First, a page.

The U.S. regulator of the futures industry proposed a package of reforms for the first comprehensive regulation of over-the-counter derivatives and the dealers who handle the exotic instruments on Thursday.

Derivatives such as credit default swaps were blamed for amplifying last fall's economic crisis. Trading runs in the trillions of dollars for derivatives, contracts whose value is based on the price for another item.

Many of these (reforms) will require statutory changes, of course, said Gary Gensler, chairman of the Commodity Futures Trading Commission, at a Senate hearing. For the second time this week, he said broad reform is urgent this year.

Such reforms must comprehensively regulate both derivative dealers and the markets in which derivatives trade.

His package expanded on a May 13 outline by the Obama administration to require standardized OTC derivatives to go through clearinghouses and move standardized derivatives onto public exchanges. Reporting and record-keeping rules would apply to standard and customized contracts to assure fair trading.

Gensler said the federal regulation must apply to all dealers and all types of derivatives. He suggested two sets of rules: one covering markets, including regulated exchanges, electronic trading and clearinghouses, and the other governing dealers. The plan includes position limits on holdings.

These two regimes should apply no matter which type of firm, method of trading or type of derivative swap is involved, Gensler told the Senate Agriculture Committee, which oversees the CFTC and writes futures market law.

Agriculture Committee chairman Tom Harkin is sponsoring a bill to move all OTC derivatives onto regulated exchanges in order to increase liquidity, reduce risk and make terms of trade public. U.S. Sen. Saxby Chambliss of Georgia said banning OTC derivatives is unrealistic and the wrong answer to the financial crisis.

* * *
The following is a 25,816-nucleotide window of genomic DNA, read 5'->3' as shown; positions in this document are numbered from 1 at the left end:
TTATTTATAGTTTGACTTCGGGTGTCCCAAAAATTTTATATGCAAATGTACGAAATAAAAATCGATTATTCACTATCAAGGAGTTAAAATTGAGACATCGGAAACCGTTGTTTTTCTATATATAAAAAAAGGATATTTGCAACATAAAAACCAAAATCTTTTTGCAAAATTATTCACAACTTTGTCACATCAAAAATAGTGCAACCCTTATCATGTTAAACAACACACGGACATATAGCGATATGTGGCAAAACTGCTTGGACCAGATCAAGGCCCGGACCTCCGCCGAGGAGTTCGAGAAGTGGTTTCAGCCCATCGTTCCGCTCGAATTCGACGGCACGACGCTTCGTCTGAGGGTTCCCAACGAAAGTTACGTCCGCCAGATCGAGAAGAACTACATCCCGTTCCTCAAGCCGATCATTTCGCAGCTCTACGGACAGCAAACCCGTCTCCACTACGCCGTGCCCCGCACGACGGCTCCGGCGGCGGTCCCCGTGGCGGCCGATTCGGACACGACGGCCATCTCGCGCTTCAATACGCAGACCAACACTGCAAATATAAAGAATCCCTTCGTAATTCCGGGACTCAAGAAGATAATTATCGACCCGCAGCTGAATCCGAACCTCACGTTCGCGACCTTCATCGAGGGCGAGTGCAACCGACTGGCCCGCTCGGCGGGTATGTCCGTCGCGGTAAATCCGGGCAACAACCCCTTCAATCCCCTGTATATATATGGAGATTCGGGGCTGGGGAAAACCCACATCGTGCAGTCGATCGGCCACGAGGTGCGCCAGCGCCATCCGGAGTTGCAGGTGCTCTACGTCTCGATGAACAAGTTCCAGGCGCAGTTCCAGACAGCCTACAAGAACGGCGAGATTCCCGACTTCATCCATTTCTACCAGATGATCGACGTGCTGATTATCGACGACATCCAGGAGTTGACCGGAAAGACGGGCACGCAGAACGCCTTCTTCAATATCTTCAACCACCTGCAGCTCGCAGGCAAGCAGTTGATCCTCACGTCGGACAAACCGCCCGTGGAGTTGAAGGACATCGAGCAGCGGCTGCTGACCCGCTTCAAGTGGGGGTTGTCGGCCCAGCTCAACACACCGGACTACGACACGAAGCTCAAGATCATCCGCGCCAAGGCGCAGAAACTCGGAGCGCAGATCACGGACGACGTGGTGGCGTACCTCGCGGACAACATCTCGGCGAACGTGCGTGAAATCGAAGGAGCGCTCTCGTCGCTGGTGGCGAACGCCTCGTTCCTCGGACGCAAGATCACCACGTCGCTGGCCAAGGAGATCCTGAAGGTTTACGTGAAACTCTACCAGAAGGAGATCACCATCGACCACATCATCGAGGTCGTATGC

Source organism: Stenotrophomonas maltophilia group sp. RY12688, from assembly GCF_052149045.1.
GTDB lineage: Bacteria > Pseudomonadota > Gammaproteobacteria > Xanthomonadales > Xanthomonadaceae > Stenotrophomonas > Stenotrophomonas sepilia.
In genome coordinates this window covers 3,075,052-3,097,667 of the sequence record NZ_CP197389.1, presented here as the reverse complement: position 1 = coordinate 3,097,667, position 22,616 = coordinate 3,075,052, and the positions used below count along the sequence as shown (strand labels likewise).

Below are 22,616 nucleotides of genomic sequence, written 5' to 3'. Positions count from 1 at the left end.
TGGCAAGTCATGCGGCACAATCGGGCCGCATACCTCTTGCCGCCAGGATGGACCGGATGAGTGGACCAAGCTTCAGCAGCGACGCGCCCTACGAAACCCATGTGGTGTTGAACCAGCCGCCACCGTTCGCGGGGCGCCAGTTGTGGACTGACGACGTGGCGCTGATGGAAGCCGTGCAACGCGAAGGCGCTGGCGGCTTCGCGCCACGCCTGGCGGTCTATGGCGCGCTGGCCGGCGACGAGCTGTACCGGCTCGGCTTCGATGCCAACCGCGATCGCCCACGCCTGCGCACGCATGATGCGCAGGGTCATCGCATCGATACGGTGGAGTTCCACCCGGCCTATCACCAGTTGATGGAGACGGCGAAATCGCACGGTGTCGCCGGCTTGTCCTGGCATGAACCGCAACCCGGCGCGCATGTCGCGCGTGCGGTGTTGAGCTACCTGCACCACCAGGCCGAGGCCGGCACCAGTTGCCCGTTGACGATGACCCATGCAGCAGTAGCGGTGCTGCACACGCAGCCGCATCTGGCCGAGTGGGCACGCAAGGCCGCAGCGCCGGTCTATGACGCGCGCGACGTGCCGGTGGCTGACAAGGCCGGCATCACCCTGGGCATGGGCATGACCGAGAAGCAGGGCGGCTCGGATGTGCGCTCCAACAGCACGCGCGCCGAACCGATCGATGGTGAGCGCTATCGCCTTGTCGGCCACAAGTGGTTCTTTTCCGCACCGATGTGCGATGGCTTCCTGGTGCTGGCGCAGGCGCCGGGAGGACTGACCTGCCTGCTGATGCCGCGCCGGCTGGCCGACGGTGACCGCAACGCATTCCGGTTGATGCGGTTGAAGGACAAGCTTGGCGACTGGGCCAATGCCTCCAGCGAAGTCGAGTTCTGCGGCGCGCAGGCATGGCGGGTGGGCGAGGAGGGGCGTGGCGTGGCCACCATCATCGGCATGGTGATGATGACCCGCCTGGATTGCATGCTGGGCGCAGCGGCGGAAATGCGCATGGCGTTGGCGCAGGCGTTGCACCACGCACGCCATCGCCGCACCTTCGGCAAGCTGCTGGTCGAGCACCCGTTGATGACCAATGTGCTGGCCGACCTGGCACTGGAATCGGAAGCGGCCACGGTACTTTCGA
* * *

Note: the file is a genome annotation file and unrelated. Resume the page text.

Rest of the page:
Two trade groups, the Business Roundtable and the U.S. Chamber of Commerce, said in a letter to Senate leaders that OTC derivatives were a vital tool. They said the administration's May 13 plan is a positive catalyst for reform.

There's got to be some fundamental change in the way we do things. We'll be developing this legislation sometime this year, probably not until this fall, Harkin said at the end of the hearing.

Under the CFTC proposal, dealers would be subject to capital requirements, initial margining requirements, business conduct rules, and reporting and record-keeping rules. The CFTC would have power to set position limits, including aggregate limits, on OTC derivatives that affect prices on futures exchanges.

We should require that all derivatives that can be moved into central clearing be required to be cleared through central clearing houses and brought on to regulated exchanges or regulated electronic trading systems, said the CFTC chairman.

Regulators would monitor contracts to make sure dealers do not try wrongly to label a derivative as customized.

The CFTC and the Securities and Exchange Commission would share regulatory duties for the OTC system, Gensler said.

Position limits should be applied consistently across all trading platforms and exemptions should be limited and well-defined, said Gensler. The CFTC is reviewing exemptions now in force.

The term OTC derivative should be defined and CFTC should be given clear authority over all such instruments, said Gensler in discussing changes in law.

(Reporting by Charles Abbott; editing by Dave Zimmerman and Matthew Lewis)